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Fear helped straighten what reason could not. A temporary truce was established. The vacation-ist agreed to play the sufferer-saviour while the expedition-ist(s) let go Polonnaruwa.

For every half circle that we transversed around the hillock of Dambulla, we mutated from Singaporean to Malaysian to Dhivehin till we realised that Tamils are separate from India in the collective-psyche of the Lankans. Eventually, the Tamil song blaring out of the transistor of a girl selling blue lotuses for Buddha’s feet so surprised us that we felt for the passport tucked in our bagpacks and reminded ourselves that we still stood on Lankan soil.

During the four-hour long drive back to Kandy, as we joked on our unfounded fears, we also tried to make sense of how the litter free roads, the teeming tourists, the smiling visages of the natives revealed nothing of the country just emerging from the slaughter of the worst kind.

Similarly, nothing of the fatigue had revealed itself when we stood dazed at the painted soles of the reclining Buddha dating to the 3rd B C in Dambulla.

But it did reveal itself next morning when the group unanimously announced that the agenda thereon would be to hang our boots and not to die with them still on.

The famed beaches of Galle won over the tea gardens of Nwuara Eliya. The tyranny of choice was never felt more intensely than when we turned to wave goodbye to the imposing hills of Kandy veiled in misty morning.

But not before stopping at the temple of the relic. Believed to enshrine the tooth of the Lord Buddha in a series of nested reliquaries, it is the incorruptible peace in the din of shutterbug crazy tourists, fervent parishioners and busy monks that transfixed us for the time we could have afforded to spare.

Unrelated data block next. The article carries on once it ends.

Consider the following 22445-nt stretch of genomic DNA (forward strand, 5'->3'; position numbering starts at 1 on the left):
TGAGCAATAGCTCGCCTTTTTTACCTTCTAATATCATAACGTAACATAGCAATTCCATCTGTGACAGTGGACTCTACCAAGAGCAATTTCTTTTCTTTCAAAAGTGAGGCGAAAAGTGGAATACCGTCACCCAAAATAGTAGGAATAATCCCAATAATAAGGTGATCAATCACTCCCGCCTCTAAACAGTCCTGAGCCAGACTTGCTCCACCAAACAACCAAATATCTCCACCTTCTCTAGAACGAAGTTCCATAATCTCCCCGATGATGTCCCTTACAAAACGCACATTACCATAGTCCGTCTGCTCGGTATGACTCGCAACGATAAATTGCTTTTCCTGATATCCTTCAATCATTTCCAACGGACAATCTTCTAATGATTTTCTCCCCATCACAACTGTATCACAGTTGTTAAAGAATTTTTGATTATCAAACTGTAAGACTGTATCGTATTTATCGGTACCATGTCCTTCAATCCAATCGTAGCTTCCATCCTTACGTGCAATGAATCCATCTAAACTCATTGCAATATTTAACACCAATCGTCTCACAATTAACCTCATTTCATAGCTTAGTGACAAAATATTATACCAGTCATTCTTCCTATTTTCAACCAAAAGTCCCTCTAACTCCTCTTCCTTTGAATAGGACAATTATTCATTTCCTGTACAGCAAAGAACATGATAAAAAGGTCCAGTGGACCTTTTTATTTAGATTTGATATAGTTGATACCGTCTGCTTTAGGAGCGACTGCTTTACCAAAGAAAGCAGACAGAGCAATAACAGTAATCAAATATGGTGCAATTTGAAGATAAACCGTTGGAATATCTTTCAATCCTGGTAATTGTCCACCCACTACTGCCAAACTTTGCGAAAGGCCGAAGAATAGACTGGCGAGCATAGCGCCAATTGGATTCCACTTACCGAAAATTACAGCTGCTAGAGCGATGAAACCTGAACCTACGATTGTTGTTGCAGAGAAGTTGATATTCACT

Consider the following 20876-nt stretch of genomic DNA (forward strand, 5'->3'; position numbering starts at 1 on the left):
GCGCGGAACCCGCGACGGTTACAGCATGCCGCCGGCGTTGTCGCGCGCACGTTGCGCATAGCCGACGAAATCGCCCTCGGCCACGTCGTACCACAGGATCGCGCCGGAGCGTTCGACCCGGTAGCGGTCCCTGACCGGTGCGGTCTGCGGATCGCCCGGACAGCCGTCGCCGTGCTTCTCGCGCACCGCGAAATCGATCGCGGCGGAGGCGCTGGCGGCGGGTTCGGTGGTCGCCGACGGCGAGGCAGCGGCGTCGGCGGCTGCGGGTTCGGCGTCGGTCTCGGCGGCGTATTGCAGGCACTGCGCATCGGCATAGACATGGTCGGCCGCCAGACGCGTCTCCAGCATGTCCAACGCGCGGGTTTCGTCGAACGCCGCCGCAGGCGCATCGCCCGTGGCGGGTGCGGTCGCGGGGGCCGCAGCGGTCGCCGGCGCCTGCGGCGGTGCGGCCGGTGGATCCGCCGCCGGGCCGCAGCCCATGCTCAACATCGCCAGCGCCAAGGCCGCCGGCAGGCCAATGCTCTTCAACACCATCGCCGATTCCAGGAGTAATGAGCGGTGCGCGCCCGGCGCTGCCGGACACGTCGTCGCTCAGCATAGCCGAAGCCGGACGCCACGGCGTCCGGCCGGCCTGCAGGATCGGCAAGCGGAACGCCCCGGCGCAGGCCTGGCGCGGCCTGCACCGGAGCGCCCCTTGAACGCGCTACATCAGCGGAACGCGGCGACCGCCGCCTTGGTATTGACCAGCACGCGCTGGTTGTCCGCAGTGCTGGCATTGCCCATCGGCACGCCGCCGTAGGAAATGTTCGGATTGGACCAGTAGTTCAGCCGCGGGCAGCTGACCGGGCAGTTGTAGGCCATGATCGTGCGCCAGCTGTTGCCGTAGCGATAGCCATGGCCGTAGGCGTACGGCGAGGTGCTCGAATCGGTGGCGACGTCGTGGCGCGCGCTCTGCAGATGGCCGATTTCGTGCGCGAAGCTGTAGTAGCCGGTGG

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Photographs: Sudatta Roy

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Next we were heading at a breakneck speed towards Pinnawala so as not to miss the “feeding session” of elephants.

Said to shelter the largest herd of captive elephants in the world, the Pinnawala elephant orphanage offers a second home to elephants mistreated by mahouts, kidnapped by poachers or crippled by landmines of the warring groups. For us it was a chance to be up close and personal with elephants of all figure, status and temperament -- from the overprotective grannies to the rebellious youths, from well-behaved conformists to rogue anarchist, from the macho hunks to the dainty darlings. We met Kumari, a cute newborn, shaking hands with her trunk. Beside her was Shankar, an octogenarian, staring with suspicion at this amity.

By the time we reached Galle, the surreptitious dusk was busy dissolving the flamboyant colours of the sky in the Indian Ocean, under the watchful eyes of the Dutch rampart. As we walked through the narrow lanes lined with quaint gem shops, cafes, curio and churches, it seemed that the entire Europe has been knead into dough and rolled out in the streets of Galle. The influences of multi-fold colonial domination blended so seamlessly with the indigenous culture, that perhaps for the first time we felt like foreigners in the not-so foreign country. We retired to our rooms, a colonial manor converted to a boutique hotel. It looked like cross between a Moorish guesthouse and a modern art gallery that has fused colonial decor with Asian motifs.